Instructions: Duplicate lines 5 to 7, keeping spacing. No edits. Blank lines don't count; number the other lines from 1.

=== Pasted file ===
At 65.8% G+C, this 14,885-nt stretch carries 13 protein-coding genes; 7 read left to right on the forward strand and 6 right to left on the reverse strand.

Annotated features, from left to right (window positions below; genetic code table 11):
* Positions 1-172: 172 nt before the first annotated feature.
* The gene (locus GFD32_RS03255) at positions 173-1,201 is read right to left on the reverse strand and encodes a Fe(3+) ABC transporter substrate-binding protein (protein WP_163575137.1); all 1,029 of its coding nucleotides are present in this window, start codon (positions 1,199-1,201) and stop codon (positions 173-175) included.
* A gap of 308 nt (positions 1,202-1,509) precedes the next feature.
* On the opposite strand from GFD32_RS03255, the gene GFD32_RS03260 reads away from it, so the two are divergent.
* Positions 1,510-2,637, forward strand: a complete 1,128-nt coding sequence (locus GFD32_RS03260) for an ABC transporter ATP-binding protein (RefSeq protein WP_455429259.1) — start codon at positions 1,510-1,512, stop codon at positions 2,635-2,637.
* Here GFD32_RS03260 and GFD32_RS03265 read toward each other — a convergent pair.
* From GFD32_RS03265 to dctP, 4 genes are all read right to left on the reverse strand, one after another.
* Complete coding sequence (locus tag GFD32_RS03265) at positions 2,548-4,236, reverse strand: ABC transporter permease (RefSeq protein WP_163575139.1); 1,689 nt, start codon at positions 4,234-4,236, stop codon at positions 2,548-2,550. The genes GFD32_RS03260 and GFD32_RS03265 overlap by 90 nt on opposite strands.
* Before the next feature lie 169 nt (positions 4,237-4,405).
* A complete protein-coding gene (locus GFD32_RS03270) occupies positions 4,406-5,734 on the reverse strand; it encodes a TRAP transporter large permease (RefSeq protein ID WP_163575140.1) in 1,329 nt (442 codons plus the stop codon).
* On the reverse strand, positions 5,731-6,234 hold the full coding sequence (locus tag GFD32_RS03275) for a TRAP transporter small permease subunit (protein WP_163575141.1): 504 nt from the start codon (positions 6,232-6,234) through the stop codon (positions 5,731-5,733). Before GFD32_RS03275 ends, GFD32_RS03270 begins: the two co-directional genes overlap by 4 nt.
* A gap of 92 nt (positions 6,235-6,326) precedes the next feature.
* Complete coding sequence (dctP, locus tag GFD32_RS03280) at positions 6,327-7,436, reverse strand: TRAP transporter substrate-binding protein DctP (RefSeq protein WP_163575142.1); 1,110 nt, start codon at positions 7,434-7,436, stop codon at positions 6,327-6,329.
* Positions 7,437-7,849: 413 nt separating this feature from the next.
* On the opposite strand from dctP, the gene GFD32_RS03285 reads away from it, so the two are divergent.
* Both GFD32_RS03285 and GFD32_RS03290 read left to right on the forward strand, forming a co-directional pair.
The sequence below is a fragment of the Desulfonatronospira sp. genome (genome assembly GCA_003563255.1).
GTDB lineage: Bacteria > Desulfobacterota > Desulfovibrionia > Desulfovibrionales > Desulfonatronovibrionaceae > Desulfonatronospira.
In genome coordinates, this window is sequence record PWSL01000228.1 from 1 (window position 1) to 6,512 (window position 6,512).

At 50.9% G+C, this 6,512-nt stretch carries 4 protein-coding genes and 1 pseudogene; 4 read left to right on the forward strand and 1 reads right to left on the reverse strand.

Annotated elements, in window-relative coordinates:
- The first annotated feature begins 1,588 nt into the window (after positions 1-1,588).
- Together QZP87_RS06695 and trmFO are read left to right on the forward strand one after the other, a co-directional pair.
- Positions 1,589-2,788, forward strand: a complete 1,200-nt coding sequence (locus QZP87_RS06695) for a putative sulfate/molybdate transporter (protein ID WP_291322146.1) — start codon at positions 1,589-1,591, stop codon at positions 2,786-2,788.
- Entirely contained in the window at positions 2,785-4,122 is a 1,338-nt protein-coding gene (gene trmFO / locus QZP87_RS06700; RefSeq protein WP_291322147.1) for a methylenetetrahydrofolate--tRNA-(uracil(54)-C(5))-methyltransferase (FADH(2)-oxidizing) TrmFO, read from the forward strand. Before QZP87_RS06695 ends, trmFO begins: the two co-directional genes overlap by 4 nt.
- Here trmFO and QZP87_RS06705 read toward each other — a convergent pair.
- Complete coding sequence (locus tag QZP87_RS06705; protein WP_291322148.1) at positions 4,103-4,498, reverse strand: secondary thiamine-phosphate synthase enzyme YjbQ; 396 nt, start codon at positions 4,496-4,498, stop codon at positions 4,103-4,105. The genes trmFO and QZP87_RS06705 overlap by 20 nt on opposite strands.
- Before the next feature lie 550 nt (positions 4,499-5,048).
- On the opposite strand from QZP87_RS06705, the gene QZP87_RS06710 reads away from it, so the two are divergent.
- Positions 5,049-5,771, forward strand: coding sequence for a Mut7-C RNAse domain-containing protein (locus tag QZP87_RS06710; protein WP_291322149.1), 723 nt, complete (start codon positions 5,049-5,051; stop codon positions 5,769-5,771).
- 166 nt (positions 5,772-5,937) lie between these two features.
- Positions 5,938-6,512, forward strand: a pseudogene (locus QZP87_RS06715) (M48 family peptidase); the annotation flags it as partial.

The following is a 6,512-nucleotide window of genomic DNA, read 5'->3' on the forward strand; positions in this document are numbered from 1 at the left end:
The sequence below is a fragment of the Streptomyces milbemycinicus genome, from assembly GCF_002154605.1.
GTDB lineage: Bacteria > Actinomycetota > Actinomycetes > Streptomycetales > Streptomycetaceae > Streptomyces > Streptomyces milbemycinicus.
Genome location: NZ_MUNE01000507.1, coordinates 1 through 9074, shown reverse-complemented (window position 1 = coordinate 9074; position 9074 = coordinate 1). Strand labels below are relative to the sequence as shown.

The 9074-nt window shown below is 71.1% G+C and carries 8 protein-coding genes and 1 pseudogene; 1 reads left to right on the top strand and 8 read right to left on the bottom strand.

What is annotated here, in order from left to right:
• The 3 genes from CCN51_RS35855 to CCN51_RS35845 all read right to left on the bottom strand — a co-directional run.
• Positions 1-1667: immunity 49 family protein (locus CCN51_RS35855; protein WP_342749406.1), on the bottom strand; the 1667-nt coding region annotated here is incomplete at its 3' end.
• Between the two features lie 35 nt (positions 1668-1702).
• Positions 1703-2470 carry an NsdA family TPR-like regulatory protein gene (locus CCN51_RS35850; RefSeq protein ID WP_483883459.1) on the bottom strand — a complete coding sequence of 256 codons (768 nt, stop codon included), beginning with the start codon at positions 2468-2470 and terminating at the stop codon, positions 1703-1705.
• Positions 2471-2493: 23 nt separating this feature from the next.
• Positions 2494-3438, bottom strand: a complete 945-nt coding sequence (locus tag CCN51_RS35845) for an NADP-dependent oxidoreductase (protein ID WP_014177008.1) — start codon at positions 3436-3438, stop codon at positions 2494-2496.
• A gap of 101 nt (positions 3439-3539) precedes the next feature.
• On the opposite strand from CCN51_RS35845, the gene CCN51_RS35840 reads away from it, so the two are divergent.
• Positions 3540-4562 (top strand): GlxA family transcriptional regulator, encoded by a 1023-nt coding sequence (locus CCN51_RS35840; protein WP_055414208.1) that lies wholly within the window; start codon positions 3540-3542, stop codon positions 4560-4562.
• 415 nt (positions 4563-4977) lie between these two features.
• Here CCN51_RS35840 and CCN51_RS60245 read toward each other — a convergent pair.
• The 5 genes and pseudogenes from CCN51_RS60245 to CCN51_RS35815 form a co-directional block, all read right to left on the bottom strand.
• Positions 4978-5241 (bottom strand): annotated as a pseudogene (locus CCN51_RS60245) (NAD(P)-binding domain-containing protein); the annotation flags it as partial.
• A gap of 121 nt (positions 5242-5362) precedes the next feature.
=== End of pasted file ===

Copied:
* A gap of 308 nt (positions 1,202-1,509) precedes the next feature.
* On the opposite strand from GFD32_RS03255, the gene GFD32_RS03260 reads away from it, so the two are divergent.
* Positions 1,510-2,637, forward strand: a complete 1,128-nt coding sequence (locus GFD32_RS03260) for an ABC transporter ATP-binding protein (RefSeq protein WP_455429259.1) — start codon at positions 1,510-1,512, stop codon at positions 2,635-2,637.